Responds to aggrieved parties
Addressing her weekly media briefing, ZEC chairwoman Justice Priscilla Chigumba said the electoral body went beyond its constitutional mandate by inviting all political parties to observe the printing of the ballot paper. Printing of the ballot paper is the constitutional prerogative of the Zimbabwe Electoral Commission (ZEC) and any political party which feels aggrieved by the law and wants to appeal to the African Union (AU) and SADC is free to do so. Chigumba said that in other jurisdictions, stakeholders were allowed to “touch the ballot or feel it” because they had a legislative framework for that. On the transportation of the ballot papers, Justice Chigumba said it would not be done by the military, but the printers. “The strict letter of the law is that we have the exclusive constitutional mandate to procure ballot paper, to design it, to print it and to distribute it.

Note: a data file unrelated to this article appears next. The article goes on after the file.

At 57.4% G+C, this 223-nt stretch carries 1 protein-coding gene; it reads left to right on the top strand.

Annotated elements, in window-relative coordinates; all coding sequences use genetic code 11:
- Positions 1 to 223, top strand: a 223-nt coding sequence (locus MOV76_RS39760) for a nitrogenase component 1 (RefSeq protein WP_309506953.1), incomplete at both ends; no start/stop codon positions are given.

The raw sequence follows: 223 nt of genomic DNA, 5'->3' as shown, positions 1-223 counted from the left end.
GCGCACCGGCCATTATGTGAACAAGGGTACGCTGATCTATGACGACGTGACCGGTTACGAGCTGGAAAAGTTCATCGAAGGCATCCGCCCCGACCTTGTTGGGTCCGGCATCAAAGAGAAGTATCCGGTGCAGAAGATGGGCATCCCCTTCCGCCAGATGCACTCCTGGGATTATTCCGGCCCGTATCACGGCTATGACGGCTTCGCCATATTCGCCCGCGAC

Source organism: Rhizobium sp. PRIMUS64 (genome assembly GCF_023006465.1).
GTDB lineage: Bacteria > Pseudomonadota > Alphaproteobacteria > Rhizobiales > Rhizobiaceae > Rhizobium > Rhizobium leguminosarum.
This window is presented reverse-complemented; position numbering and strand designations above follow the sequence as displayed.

“The reason why we keep having these disputes around these areas is that the law does not provide that members of the public or stakeholders be involved in this process. Our law says only ZEC can do that. We respect the democratic right of each and every Zimbabwean to approach any fora that they feel will give them the relief that they seek,” she said.
ZEC chairperson CAPITALK interview with Ruvheneko
High Court ruling on voter's roll with photographs
High Court judge Justice Happias Zhou ruled that the Zimbabwe Electoral Commission (ZEC) is right on not issuing a voters’ roll with photographs to political parties or any member of public, and the electoral body cannot be compelled to do otherwise.